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Michael Van Cleave Traveling the technical world, learning the language
Well, I would have to say that it went well overall.

We had prepared for doing the migration and we really worked out all of the risks that we should anticipate for the roll, but we ran in to a few complications that we didn't expect.  So, figuring that I had blogged earlier about the migration steps, I thought it would only be fitting that I also include these tips to help everyone else as well.

So early in the evening, we go the database backed up on the old server, over night transferred it to the new database server and restored it.  That next morning, we created the upgrade web application, and started exporting sites.

Now note, there are 2 people me and another user both remoting in to the application server of the farm and using STSADM export commands to export the upgraded site data to move it to a new web application with a new site structure.

TIP #1:
Only on person should do the export at a time.  Two main reasons we found were the server capability to handle 2 seperate intense processes exporting a large amount of data, and the second is we noticed on the import it seemed like the export may not have really exported all of the object (lists, calendars, sub-sites) from the upgraded sites.

TIP #2:
Use the -versions switch on the export command for STSADM.  We originally used the default and again it seemed like it really didn't export everything, we decided to set it to the max versions (4) and it did a much better job of exporting all of the objects we missed the first time.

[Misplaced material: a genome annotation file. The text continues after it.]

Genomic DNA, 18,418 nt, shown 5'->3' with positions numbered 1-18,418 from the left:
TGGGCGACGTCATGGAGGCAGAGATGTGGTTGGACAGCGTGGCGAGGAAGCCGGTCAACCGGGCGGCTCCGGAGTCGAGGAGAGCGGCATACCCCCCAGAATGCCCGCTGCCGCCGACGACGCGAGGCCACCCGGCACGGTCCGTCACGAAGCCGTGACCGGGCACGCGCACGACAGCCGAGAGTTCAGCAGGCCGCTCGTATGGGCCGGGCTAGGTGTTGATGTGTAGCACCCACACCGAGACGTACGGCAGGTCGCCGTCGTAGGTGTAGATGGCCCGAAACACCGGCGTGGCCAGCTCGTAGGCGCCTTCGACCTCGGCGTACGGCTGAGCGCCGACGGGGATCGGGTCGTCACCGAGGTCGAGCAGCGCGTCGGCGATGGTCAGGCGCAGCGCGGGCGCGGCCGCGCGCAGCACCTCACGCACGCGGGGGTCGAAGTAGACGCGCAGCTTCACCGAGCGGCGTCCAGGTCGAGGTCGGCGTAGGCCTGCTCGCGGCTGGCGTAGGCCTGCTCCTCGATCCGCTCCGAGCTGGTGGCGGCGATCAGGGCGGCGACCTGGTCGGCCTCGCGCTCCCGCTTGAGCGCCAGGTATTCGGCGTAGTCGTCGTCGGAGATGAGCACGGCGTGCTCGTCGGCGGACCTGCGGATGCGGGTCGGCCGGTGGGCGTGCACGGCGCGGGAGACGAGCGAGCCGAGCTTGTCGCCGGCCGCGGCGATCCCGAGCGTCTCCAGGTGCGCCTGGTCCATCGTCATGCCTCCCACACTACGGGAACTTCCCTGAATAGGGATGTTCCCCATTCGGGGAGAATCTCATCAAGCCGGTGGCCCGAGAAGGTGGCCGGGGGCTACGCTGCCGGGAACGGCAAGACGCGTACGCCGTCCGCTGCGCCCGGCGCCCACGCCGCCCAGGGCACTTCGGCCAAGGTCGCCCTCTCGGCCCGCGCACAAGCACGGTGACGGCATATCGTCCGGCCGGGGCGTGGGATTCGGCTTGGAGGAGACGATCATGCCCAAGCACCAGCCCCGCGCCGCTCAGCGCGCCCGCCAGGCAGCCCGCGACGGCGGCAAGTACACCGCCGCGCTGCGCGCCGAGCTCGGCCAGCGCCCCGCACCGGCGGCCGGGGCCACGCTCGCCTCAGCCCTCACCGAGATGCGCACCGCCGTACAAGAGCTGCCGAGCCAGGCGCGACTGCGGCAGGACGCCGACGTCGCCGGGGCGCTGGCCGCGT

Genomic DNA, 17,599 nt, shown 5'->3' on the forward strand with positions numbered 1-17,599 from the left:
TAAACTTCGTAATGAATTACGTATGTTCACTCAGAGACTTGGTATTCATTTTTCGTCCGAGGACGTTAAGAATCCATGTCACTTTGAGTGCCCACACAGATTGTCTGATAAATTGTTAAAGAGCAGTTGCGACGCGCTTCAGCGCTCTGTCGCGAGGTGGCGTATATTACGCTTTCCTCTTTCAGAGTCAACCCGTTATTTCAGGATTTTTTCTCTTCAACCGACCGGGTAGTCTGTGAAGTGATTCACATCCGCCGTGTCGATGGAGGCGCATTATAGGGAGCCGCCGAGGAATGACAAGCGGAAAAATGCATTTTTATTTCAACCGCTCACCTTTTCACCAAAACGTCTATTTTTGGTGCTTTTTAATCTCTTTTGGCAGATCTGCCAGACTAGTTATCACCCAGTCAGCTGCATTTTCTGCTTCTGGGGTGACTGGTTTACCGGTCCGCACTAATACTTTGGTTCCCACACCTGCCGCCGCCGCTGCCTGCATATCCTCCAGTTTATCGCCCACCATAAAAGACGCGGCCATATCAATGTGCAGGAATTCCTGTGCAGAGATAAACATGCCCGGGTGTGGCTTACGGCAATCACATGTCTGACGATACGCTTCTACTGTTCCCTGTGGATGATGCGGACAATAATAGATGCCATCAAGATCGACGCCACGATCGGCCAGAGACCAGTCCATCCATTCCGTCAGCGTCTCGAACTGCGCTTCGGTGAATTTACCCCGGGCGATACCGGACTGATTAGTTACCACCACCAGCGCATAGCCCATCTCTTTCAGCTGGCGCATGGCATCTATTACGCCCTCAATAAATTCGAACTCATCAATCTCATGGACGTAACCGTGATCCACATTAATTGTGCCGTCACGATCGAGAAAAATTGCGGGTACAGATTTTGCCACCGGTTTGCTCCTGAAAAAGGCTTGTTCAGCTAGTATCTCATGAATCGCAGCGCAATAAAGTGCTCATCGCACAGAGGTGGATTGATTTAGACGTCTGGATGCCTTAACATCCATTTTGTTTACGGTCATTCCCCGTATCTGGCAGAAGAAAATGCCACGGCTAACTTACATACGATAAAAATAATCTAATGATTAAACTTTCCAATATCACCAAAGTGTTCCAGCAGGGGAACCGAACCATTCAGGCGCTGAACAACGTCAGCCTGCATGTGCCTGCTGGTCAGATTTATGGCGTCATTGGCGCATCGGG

TIP #3:
Allow for plenty of time for exporting and importing sites.  This didn't seem like it would take that long when I performed these actions in a development environment, but when we did it in production it took much longer than we had anticipated.

TIP #4:
Make sure to have a database admin engaged.  We started to get strange errors about a third of the way through close to 200 sites and found that the database ran out of physical disk space to expand to.  Be sure that you have plenty of space on your database server dedicated to the database.

TIP #5:
Make sure you have enough disk space on the drive of the server you are running the STSADM export command on.  If you have a site with a lot of sub sites and lots of content, the export will be very large.  While the export is running it is packing your files in .dat files in the <root>/Documents and Settings/<user>/Local Settings/Temp/<number>.  While it is buiding these files, you can eat up many GB of disk.  I recall one large site hierarchy took close to 11 GB of space just for that one export.  So make sure you have the space.

Hopefully this will save you some of the time we spent on working these out.

Michael

Posted on Thursday, June 21, 2007 12:27 AM | Back to top


Comments on this post: Team Site Migration to Production

# re: Team Site Migration to Production
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So, is it okay to delete these Manifest.xml and .dat files? I have hundreds of them clogging the drive, from over two weeks ago.
Left by Keith on Mar 07, 2012 12:39 PM

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